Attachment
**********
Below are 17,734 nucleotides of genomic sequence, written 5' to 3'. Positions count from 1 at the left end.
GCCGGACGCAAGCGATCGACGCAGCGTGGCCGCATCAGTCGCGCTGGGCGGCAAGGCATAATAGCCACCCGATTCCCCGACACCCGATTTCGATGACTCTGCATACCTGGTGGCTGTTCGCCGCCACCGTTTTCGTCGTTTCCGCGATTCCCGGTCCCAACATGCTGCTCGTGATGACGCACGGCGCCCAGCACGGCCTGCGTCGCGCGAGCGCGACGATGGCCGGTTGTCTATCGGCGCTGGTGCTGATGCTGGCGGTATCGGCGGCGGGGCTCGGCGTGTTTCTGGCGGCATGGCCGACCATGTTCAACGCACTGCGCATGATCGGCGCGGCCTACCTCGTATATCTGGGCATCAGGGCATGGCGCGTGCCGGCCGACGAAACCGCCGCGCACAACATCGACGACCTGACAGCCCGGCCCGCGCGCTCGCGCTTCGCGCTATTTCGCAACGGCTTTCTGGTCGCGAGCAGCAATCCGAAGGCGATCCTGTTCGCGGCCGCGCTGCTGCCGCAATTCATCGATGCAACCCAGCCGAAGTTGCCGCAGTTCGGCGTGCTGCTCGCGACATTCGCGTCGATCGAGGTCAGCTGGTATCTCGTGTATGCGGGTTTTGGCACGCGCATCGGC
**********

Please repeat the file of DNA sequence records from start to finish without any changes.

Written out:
Below are 17,734 nucleotides of genomic sequence, written 5' to 3'. Positions count from 1 at the left end.
GCCGGACGCAAGCGATCGACGCAGCGTGGCCGCATCAGTCGCGCTGGGCGGCAAGGCATAATAGCCACCCGATTCCCCGACACCCGATTTCGATGACTCTGCATACCTGGTGGCTGTTCGCCGCCACCGTTTTCGTCGTTTCCGCGATTCCCGGTCCCAACATGCTGCTCGTGATGACGCACGGCGCCCAGCACGGCCTGCGTCGCGCGAGCGCGACGATGGCCGGTTGTCTATCGGCGCTGGTGCTGATGCTGGCGGTATCGGCGGCGGGGCTCGGCGTGTTTCTGGCGGCATGGCCGACCATGTTCAACGCACTGCGCATGATCGGCGCGGCCTACCTCGTATATCTGGGCATCAGGGCATGGCGCGTGCCGGCCGACGAAACCGCCGCGCACAACATCGACGACCTGACAGCCCGGCCCGCGCGCTCGCGCTTCGCGCTATTTCGCAACGGCTTTCTGGTCGCGAGCAGCAATCCGAAGGCGATCCTGTTCGCGGCCGCGCTGCTGCCGCAATTCATCGATGCAACCCAGCCGAAGTTGCCGCAGTTCGGCGTGCTGCTCGCGACATTCGCGTCGATCGAGGTCAGCTGGTATCTCGTGTATGCGGGTTTTGGCACGCGCATCGGC